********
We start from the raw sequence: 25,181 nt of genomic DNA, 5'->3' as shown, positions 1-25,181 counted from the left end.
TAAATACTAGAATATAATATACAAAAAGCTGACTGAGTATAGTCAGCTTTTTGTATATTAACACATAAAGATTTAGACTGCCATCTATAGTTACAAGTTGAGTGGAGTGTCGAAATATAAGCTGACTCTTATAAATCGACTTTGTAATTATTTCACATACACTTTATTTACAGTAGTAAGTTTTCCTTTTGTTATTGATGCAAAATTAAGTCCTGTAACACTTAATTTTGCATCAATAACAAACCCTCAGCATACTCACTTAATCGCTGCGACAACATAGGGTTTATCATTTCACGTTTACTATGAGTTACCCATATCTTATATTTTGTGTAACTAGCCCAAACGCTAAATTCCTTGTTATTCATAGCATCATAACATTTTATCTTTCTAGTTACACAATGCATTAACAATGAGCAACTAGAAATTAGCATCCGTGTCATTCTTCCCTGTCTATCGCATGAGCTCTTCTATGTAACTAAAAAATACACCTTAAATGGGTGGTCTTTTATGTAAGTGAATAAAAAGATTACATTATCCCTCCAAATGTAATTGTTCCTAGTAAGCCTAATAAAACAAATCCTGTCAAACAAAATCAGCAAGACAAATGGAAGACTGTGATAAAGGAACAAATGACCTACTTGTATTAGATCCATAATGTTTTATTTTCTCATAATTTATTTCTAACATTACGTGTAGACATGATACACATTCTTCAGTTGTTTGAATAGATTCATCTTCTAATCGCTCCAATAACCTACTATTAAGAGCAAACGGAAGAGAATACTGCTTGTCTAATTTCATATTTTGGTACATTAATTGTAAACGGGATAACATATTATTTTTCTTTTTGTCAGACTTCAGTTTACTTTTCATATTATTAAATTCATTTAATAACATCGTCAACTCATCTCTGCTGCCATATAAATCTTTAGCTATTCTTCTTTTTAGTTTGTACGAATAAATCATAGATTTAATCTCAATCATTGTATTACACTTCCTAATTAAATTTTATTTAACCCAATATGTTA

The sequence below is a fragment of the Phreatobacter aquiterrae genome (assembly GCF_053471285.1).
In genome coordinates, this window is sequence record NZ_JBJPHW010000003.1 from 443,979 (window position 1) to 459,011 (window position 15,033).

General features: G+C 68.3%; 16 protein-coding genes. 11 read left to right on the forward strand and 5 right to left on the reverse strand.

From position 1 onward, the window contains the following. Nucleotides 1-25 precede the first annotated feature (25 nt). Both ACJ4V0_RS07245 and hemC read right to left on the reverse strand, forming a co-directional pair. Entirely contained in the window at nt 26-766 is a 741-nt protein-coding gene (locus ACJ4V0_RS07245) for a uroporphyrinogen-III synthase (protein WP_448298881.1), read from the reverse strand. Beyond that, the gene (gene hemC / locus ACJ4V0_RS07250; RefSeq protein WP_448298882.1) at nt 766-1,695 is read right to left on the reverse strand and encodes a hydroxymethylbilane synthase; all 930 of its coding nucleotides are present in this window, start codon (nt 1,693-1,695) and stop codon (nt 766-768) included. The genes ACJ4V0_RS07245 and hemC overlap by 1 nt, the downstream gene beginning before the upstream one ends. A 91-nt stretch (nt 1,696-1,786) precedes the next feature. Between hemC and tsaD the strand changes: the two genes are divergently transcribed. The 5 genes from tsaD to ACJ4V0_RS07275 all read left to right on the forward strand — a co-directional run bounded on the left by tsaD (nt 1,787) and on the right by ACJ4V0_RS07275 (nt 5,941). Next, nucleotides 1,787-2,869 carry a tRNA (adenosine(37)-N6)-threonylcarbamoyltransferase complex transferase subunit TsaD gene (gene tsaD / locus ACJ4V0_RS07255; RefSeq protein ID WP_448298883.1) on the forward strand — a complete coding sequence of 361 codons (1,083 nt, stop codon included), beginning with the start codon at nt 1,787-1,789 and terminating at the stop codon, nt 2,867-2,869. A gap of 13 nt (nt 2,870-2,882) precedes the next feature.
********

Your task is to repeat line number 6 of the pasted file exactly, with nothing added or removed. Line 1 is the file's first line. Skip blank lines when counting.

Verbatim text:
From position 1 onward, the window contains the following. Nucleotides 1-25 precede the first annotated feature (25 nt). Both ACJ4V0_RS07245 and hemC read right to left on the reverse strand, forming a co-directional pair. Entirely contained in the window at nt 26-766 is a 741-nt protein-coding gene (locus ACJ4V0_RS07245) for a uroporphyrinogen-III synthase (protein WP_448298881.1), read from the reverse strand. Beyond that, the gene (gene hemC / locus ACJ4V0_RS07250; RefSeq protein WP_448298882.1) at nt 766-1,695 is read right to left on the reverse strand and encodes a hydroxymethylbilane synthase; all 930 of its coding nucleotides are present in this window, start codon (nt 1,693-1,695) and stop codon (nt 766-768) included. The genes ACJ4V0_RS07245 and hemC overlap by 1 nt, the downstream gene beginning before the upstream one ends. A 91-nt stretch (nt 1,696-1,786) precedes the next feature. Between hemC and tsaD the strand changes: the two genes are divergently transcribed. The 5 genes from tsaD to ACJ4V0_RS07275 all read left to right on the forward strand — a co-directional run bounded on the left by tsaD (nt 1,787) and on the right by ACJ4V0_RS07275 (nt 5,941). Next, nucleotides 1,787-2,869 carry a tRNA (adenosine(37)-N6)-threonylcarbamoyltransferase complex transferase subunit TsaD gene (gene tsaD / locus ACJ4V0_RS07255; RefSeq protein ID WP_448298883.1) on the forward strand — a complete coding sequence of 361 codons (1,083 nt, stop codon included), beginning with the start codon at nt 1,787-1,789 and terminating at the stop codon, nt 2,867-2,869. A gap of 13 nt (nt 2,870-2,882) precedes the next feature.